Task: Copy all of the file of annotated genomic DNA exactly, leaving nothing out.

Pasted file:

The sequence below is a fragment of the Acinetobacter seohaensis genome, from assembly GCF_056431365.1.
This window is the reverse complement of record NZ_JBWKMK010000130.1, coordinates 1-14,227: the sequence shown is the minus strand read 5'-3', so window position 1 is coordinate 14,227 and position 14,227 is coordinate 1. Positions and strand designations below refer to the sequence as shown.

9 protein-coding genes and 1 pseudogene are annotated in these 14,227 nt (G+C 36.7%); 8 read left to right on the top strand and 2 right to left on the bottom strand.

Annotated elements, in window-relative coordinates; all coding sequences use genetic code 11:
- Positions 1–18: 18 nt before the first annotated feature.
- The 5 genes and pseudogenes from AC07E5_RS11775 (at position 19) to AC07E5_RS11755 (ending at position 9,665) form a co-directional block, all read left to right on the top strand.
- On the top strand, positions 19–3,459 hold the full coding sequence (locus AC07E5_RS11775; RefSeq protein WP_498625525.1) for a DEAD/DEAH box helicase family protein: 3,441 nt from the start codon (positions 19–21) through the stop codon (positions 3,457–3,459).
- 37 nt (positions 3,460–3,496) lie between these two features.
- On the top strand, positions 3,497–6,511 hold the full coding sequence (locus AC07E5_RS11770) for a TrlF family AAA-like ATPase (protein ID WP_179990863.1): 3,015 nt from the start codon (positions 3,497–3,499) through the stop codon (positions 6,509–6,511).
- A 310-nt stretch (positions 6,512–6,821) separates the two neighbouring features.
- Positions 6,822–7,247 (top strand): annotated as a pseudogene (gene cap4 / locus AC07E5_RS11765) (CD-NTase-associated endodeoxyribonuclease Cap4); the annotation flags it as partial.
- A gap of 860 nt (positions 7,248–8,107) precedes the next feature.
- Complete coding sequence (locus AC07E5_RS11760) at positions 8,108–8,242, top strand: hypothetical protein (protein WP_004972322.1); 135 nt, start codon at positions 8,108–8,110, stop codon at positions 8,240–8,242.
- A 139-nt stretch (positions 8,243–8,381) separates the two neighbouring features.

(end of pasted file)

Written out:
The sequence below is a fragment of the Acinetobacter seohaensis genome, from assembly GCF_056431365.1.
This window is the reverse complement of record NZ_JBWKMK010000130.1, coordinates 1-14,227: the sequence shown is the minus strand read 5'-3', so window position 1 is coordinate 14,227 and position 14,227 is coordinate 1. Positions and strand designations below refer to the sequence as shown.

9 protein-coding genes and 1 pseudogene are annotated in these 14,227 nt (G+C 36.7%); 8 read left to right on the top strand and 2 right to left on the bottom strand.

Annotated elements, in window-relative coordinates; all coding sequences use genetic code 11:
- Positions 1–18: 18 nt before the first annotated feature.
- The 5 genes and pseudogenes from AC07E5_RS11775 (at position 19) to AC07E5_RS11755 (ending at position 9,665) form a co-directional block, all read left to right on the top strand.
- On the top strand, positions 19–3,459 hold the full coding sequence (locus AC07E5_RS11775; RefSeq protein WP_498625525.1) for a DEAD/DEAH box helicase family protein: 3,441 nt from the start codon (positions 19–21) through the stop codon (positions 3,457–3,459).
- 37 nt (positions 3,460–3,496) lie between these two features.
- On the top strand, positions 3,497–6,511 hold the full coding sequence (locus AC07E5_RS11770) for a TrlF family AAA-like ATPase (protein ID WP_179990863.1): 3,015 nt from the start codon (positions 3,497–3,499) through the stop codon (positions 6,509–6,511).
- A 310-nt stretch (positions 6,512–6,821) separates the two neighbouring features.
- Positions 6,822–7,247 (top strand): annotated as a pseudogene (gene cap4 / locus AC07E5_RS11765) (CD-NTase-associated endodeoxyribonuclease Cap4); the annotation flags it as partial.
- A gap of 860 nt (positions 7,248–8,107) precedes the next feature.
- Complete coding sequence (locus AC07E5_RS11760) at positions 8,108–8,242, top strand: hypothetical protein (protein WP_004972322.1); 135 nt, start codon at positions 8,108–8,110, stop codon at positions 8,240–8,242.
- A 139-nt stretch (positions 8,243–8,381) separates the two neighbouring features.